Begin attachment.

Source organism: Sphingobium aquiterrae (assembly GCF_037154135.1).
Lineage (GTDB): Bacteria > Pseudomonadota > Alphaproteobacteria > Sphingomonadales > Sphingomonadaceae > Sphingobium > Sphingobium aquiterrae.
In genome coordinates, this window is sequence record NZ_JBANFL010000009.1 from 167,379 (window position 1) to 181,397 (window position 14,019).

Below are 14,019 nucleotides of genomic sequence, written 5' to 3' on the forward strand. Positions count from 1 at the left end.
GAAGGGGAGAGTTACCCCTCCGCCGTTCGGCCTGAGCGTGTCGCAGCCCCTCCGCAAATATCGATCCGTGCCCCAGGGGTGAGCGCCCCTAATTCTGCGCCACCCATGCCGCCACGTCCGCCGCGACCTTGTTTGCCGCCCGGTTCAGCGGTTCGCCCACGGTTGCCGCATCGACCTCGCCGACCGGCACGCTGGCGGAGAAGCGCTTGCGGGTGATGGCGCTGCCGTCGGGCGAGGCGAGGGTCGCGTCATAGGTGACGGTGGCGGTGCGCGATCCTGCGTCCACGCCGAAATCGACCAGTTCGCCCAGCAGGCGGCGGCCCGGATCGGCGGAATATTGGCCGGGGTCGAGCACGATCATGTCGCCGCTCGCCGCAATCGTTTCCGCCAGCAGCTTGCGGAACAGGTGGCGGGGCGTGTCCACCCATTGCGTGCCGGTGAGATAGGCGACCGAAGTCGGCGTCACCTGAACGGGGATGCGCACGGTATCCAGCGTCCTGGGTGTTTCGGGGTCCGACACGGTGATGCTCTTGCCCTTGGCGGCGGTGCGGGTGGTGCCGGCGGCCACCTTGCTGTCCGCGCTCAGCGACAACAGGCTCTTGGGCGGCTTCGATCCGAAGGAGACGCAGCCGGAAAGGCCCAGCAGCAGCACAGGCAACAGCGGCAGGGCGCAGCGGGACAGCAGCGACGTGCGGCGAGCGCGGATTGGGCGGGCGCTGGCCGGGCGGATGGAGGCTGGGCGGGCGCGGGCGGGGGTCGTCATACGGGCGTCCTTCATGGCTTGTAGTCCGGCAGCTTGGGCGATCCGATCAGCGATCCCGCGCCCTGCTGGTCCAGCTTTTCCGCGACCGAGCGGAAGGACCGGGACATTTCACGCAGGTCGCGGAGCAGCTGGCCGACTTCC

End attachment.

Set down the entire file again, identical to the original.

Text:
Source organism: Sphingobium aquiterrae (assembly GCF_037154135.1).
Lineage (GTDB): Bacteria > Pseudomonadota > Alphaproteobacteria > Sphingomonadales > Sphingomonadaceae > Sphingobium > Sphingobium aquiterrae.
In genome coordinates, this window is sequence record NZ_JBANFL010000009.1 from 167,379 (window position 1) to 181,397 (window position 14,019).

Below are 14,019 nucleotides of genomic sequence, written 5' to 3' on the forward strand. Positions count from 1 at the left end.
GAAGGGGAGAGTTACCCCTCCGCCGTTCGGCCTGAGCGTGTCGCAGCCCCTCCGCAAATATCGATCCGTGCCCCAGGGGTGAGCGCCCCTAATTCTGCGCCACCCATGCCGCCACGTCCGCCGCGACCTTGTTTGCCGCCCGGTTCAGCGGTTCGCCCACGGTTGCCGCATCGACCTCGCCGACCGGCACGCTGGCGGAGAAGCGCTTGCGGGTGATGGCGCTGCCGTCGGGCGAGGCGAGGGTCGCGTCATAGGTGACGGTGGCGGTGCGCGATCCTGCGTCCACGCCGAAATCGACCAGTTCGCCCAGCAGGCGGCGGCCCGGATCGGCGGAATATTGGCCGGGGTCGAGCACGATCATGTCGCCGCTCGCCGCAATCGTTTCCGCCAGCAGCTTGCGGAACAGGTGGCGGGGCGTGTCCACCCATTGCGTGCCGGTGAGATAGGCGACCGAAGTCGGCGTCACCTGAACGGGGATGCGCACGGTATCCAGCGTCCTGGGTGTTTCGGGGTCCGACACGGTGATGCTCTTGCCCTTGGCGGCGGTGCGGGTGGTGCCGGCGGCCACCTTGCTGTCCGCGCTCAGCGACAACAGGCTCTTGGGCGGCTTCGATCCGAAGGAGACGCAGCCGGAAAGGCCCAGCAGCAGCACAGGCAACAGCGGCAGGGCGCAGCGGGACAGCAGCGACGTGCGGCGAGCGCGGATTGGGCGGGCGCTGGCCGGGCGGATGGAGGCTGGGCGGGCGCGGGCGGGGGTCGTCATACGGGCGTCCTTCATGGCTTGTAGTCCGGCAGCTTGGGCGATCCGATCAGCGATCCCGCGCCCTGCTGGTCCAGCTTTTCCGCGACCGAGCGGAAGGACCGGGACATTTCACGCAGGTCGCGGAGCAGCTGGCCGACTTCC